Mr Nhereresubmitted that, as a juristic person, Time Bank cannot personally depose to its founding affidavit. It must of necessity rely on agents. Time Bank's case is based on documentary evidence. As the Chief Internal Auditor, Mr Dzirutwe is in a position to swear positively to the facts set out in the summons and in the founding affidavit. Furthermore, the founding affidavit does substantially comply with the requirements of rule 64(2) of the High Court Rules, despite the fact that Mr Dzirutwe does not actually say that he "verifies the cause of action". He also states that there is no good defence to the claim, which is as good as saying "in his belief, there is no bona fidedefence to the action". As regards the merits, Mr Nherereargued that Moyo does not raise even a prima faciedefence to the summons. He admits that the loans were made in the amounts specified. His defence that the termination of his employment on 31 January 2001 was unlawful is not tenable. The contract of employment provided for a probationary period of 6 months, which terminated on 31 January 2001. Whether he was promoted or laterally transferred in September 2000, neither would have meant that his contract was novated. Therefore all the loans became due on l February 2001 and there is no basis for Moyo's counter-claim.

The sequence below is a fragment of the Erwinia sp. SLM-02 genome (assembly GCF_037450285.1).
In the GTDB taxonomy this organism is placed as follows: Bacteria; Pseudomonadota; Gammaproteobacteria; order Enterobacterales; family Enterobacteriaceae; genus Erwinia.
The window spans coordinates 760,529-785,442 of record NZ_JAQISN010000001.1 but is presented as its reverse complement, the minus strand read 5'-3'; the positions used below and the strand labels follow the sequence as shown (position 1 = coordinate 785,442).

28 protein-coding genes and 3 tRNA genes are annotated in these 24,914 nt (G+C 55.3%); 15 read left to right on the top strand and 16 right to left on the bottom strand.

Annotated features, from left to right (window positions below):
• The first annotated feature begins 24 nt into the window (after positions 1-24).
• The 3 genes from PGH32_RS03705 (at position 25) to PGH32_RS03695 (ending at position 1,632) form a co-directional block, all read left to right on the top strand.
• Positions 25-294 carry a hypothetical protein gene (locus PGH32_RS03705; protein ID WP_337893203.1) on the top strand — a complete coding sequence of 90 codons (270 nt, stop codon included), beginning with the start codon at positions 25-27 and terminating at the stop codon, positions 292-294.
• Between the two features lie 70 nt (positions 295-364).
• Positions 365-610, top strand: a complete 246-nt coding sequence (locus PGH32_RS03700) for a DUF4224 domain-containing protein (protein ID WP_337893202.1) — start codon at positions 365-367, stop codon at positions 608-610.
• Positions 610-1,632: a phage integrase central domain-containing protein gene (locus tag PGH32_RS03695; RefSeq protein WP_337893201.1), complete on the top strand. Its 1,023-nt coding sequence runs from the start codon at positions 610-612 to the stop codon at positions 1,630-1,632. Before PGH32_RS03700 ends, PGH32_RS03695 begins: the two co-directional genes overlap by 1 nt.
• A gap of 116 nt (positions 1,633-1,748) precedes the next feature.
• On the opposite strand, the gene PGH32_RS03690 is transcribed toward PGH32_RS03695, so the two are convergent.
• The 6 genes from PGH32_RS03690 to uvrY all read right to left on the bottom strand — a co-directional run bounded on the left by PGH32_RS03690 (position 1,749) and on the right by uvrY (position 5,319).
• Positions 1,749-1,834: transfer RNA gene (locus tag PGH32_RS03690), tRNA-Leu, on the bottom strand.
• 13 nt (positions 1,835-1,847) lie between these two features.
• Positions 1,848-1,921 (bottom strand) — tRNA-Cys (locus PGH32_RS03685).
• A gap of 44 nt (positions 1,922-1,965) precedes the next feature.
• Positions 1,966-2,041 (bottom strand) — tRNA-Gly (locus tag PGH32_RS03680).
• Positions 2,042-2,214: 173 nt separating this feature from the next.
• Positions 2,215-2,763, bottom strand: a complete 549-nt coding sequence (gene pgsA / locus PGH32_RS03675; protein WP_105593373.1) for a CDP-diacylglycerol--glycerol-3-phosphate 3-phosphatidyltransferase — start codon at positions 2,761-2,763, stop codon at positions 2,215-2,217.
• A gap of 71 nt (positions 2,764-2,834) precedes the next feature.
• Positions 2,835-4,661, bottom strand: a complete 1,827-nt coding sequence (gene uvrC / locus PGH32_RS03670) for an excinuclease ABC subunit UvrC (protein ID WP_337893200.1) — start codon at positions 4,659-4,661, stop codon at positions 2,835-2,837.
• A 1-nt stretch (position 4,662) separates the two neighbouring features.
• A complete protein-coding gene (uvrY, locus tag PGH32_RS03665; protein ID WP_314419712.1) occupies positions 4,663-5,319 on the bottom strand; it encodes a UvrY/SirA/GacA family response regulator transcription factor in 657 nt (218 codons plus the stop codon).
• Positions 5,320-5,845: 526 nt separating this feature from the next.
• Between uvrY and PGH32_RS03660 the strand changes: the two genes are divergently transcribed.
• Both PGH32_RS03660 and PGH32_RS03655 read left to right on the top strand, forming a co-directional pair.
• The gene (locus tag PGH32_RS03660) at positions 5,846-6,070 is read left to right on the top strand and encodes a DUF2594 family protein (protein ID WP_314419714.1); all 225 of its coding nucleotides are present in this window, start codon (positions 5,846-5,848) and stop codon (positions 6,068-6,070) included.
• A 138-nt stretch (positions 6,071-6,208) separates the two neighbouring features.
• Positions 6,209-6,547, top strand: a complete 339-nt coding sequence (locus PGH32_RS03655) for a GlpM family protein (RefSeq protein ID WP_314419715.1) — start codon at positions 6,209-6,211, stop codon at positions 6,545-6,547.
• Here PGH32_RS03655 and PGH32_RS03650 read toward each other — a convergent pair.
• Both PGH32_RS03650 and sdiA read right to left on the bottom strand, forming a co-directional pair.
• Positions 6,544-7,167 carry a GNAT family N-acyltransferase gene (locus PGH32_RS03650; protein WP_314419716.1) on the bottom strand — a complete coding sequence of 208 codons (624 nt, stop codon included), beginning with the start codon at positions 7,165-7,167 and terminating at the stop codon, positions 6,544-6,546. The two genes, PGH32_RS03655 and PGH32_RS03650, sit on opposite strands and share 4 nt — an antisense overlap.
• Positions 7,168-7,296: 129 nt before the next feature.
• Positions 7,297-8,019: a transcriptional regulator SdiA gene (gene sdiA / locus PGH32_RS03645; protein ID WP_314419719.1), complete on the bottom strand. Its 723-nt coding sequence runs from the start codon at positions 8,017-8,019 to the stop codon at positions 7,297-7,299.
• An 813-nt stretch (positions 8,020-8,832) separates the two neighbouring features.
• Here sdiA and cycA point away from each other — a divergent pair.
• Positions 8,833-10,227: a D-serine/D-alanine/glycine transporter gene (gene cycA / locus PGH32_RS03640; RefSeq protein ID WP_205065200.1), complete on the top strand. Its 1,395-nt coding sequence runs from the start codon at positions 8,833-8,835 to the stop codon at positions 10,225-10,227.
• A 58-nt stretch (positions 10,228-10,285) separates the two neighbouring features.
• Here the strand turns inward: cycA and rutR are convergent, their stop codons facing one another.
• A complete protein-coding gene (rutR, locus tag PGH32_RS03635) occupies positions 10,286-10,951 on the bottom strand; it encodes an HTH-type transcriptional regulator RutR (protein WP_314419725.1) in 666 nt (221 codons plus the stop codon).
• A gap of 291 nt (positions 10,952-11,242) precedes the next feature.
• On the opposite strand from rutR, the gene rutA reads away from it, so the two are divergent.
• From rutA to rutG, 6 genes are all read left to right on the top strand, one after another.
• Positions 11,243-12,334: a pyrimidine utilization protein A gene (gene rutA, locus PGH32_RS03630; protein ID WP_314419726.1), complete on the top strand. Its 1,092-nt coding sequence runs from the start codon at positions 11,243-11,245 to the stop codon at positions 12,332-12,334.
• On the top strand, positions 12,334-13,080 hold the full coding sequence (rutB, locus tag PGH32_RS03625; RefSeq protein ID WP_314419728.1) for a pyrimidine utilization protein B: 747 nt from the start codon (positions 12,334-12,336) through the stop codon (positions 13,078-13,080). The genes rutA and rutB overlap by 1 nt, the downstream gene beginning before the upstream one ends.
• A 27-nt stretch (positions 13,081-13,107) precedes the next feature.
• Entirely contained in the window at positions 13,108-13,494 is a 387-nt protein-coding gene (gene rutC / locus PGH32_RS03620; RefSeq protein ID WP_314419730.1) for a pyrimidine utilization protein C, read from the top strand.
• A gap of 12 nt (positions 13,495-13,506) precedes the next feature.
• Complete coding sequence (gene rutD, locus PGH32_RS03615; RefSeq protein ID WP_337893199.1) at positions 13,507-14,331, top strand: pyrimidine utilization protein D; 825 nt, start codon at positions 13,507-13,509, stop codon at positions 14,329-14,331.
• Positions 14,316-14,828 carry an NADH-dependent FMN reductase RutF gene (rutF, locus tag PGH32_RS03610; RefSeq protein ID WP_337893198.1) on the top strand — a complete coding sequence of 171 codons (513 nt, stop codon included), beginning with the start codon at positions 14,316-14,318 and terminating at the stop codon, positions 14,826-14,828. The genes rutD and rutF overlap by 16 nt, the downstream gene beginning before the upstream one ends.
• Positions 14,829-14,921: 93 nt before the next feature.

Mr Makuyanaargued that the application is fatally flawed on three grounds. Firstly, Mr Dzirutwe is not able to swear positively to the facts set out in his affidavit since they are not personally known to him, notwithstanding his assertion to the contrary. Secondly, he did not satisfactorily verify the cause of action and the amount claimed by Time Bank. Thirdly, he failed to aver that, in his belief, there is no bona fidedefence to the action. As regards the merits, Mr Makuyanaargued that Moyo, at the time of his purported dismissal, had become a permanent employee, with the result that his dismissal amounted to a repudiation of the contract of employment. Furthermore, the purported cancellation of the contract of employment is a legal nullity, as it was motivated by bad faith. In addition, Time Bank had failed to stipulate when the various loans were advanced, and so it was not possible to determine the exact sum due. Finally, he argued that Moyo had a counter-claim, both in delict and in contract.